By Qayumm Shaikh
Part of the “Greater Middle East” — a term coined by President Bush during his second administration — eastwards is a country called the Islamic Republic of Pakistan.
Carved out of India by the local Muslims on religious grounds in 1947, the country today plays a big role in several regional matters, one of which is terrorism.
Supposedly a democracy for the most part, Pakistan has since its independence been ruled by its military oligarchy. The Pakistan Army controls almost every internal and external aspect of the country, weather or not an elected prime minister is in the place or a military commander heads the government. Over a decade prior to 9/11, the country’s involvement with the Islamist militants has been widely debated. During the soviet invasion of Afghanistan in 1979, Pakistan officially aligned with the Afghan rebel insurgent group called the Mujahideen, who viewed the invasion as a crusade waged against them and vowed to respond using the sentiment of jihad. The then President and army chief of Pakistan Gen. Zia ul Haq, taking side of the rebels, funded and supported the Mujahideen by every possible means. The war lasted for almost a decade, resulting in the fall of the USSR and a huge refugee crisis affecting directly Pakistan.
Instead of winding up and heading towards progress, unlike the Russians and Americans, Pakistan continued to maintain its relations with the insurgents. The Taliban after the Soviet withdrawal had taken over the country and had shortly flourished as Islamic State of Afghanistan, later forming an autonomous government establishing an Islamic Emirate in 1996. The Mujahideen insurgents later became known as the Taliban. Following the victory over the forces they viewed as crusaders, their objective in bringing down the previous Democratic Republic was mainly to Islamize the country and introduce the Islamic Sharia Law. Throughout their struggle, Pakistan continued its support for the insurgents. At one point the Taliban government was only recognized by three countries; Saudi Arabia, United Arab Emirates and Pakistan.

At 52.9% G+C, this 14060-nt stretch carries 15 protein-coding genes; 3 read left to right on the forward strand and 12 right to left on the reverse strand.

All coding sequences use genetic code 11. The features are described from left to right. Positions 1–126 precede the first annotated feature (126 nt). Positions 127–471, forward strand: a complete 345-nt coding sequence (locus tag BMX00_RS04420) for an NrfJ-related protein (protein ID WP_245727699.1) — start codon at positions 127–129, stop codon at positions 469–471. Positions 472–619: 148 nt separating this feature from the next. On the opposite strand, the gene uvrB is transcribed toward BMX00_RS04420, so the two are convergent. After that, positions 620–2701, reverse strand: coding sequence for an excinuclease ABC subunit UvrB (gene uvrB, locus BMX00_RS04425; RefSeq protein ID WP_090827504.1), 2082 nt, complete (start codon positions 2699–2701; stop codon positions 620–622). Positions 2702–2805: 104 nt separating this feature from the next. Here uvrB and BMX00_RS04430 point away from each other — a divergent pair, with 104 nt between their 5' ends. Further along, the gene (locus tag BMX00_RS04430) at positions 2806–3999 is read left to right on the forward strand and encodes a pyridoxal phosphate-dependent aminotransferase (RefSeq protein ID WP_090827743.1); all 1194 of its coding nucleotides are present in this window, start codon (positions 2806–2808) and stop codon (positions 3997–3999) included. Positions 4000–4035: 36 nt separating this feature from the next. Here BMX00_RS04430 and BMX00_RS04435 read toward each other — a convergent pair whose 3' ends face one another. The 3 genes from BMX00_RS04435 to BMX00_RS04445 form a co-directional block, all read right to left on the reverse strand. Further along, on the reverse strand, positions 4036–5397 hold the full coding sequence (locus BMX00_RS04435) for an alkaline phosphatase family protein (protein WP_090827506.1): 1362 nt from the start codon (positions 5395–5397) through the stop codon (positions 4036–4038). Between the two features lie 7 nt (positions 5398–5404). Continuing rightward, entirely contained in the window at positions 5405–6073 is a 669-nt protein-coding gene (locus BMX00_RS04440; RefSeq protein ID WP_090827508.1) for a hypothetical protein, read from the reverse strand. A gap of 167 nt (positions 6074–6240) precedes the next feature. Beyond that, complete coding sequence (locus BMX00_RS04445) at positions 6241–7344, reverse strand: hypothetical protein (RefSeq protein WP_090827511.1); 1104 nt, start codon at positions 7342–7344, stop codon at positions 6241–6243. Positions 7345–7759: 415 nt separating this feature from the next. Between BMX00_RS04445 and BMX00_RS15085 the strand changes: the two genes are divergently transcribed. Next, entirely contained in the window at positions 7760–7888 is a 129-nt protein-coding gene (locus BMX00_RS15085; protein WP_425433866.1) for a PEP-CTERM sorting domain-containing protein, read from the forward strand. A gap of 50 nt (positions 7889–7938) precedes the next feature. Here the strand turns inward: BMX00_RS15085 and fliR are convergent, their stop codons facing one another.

By that time and a couple of years before September 11, 2001 attacks, the Taliban in Afghanistan had aligned with Al-Qaeda, providing them with a safe haven. The Taliban committed everything that to the progressive world is known as crime. Violation of human rights prevailed, girls were banned from going to school, people were decapitated in public squares, democracy was replaced by the Islamic Sharia Law. Every country including Pakistan was aware of the Taliban’s human rights violations, yet Pakistan continued its support for the Taliban.
Since the Islamist ideology of Pakistan, based on which the country was separated from India, and the ideology of Taliban shared a lot in common, the Pakistan Army, whose official slogan is “Jihad fi Sabililah” (Jihad for Allah), had excellent reasons to back the Taliban in enforcing the Sharia law upon the people of Afghanistan. The Islamist trend by the Taliban and Al-Qaeda’s operations from Afghanistan and the support to them by Pakistan continued until it was September 11th, 2001. One of the worst tragedies in 21st century took place in the United States of America. As suspected, taking into consideration the overwhelming evidence, the similar previous attacks and the assertion of the responsibility by Al-Qaeda’s own members, the US along with other NATO forces had to launch a war, which became known as the War On Terror.